The Police take domestic violence very seriously and have specially trained officers to deal with this area of crime.

Contact your local police station if you want to report domestic violence. They investigate all domestic violence incidents and can advise you on police action and other options that can be taken to protect you.


When your partner has left, you may want to improve security in your home. This could include:

  • Fitting reinforced doors and/or window bars
  • Getting an alarm installed
  • Having a ‘safe room’ where you can take refuge if your attacker gets in – ideally this room should have a phone in it, and an exit.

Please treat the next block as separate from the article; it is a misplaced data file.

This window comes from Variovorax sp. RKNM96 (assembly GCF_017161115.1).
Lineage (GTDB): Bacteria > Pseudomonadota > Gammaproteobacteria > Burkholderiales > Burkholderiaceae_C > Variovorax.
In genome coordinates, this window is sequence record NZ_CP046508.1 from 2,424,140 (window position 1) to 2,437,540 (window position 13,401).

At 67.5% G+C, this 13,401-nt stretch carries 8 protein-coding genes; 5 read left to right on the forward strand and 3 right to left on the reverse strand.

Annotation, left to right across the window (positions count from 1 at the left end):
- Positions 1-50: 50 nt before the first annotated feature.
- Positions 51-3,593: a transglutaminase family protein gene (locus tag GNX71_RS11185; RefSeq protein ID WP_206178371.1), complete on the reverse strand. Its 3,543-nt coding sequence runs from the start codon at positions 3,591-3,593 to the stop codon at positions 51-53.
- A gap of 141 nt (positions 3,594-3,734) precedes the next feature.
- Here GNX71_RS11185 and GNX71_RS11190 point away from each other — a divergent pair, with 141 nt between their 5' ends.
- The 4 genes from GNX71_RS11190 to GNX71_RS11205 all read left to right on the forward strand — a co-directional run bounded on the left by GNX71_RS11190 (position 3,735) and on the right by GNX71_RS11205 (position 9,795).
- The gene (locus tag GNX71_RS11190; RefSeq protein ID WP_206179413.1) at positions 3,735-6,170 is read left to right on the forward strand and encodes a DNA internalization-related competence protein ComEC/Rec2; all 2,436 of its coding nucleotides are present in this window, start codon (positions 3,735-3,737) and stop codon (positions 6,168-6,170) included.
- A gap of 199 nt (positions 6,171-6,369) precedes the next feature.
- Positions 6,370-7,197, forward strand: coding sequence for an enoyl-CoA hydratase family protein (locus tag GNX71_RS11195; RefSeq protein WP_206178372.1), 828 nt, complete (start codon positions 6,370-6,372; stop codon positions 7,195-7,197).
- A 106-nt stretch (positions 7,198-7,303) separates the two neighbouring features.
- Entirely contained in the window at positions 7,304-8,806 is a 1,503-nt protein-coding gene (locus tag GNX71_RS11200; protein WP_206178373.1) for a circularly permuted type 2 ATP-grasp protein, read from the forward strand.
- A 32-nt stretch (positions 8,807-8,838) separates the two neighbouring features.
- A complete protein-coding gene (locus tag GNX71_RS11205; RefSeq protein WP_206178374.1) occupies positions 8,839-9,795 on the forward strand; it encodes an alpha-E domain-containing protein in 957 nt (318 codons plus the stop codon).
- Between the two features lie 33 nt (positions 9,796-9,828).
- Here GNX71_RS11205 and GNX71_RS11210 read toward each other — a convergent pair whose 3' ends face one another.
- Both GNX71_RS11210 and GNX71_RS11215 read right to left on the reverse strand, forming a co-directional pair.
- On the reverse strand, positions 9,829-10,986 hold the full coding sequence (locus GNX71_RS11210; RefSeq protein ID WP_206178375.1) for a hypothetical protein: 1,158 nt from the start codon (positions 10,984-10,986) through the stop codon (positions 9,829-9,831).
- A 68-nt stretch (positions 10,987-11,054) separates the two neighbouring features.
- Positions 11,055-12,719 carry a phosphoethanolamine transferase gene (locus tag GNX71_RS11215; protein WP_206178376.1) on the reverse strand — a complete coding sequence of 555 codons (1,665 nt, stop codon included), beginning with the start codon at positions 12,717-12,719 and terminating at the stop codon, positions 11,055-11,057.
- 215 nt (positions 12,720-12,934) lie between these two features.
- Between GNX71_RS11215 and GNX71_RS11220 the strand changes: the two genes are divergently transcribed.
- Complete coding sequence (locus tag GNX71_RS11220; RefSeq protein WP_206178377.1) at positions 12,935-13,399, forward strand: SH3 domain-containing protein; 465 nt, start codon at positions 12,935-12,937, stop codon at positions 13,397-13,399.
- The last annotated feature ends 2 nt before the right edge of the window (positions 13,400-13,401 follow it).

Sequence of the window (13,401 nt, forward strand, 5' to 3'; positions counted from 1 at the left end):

HARV can offer advice on this and assist with some of this work.

Refuges or other temporary accommodation

If you don’t feel safe in your home and have nowhere safe to go to, you should contact HARV or the police to see if they can find you a space in a refuge. Refuges provide temporary housing for people fleeing domestic violence. You won’t have to have left your partner permanently and you don’t have to have children.

Some refuges are shared houses, while others offer self-contained apartments. You will usually have your own room, but if you have children you may have to share the room with them. You will have to pay rent but may be entitled to housing benefit. Refuge staff can give you advice about claiming benefits and finding a more permanent place to live.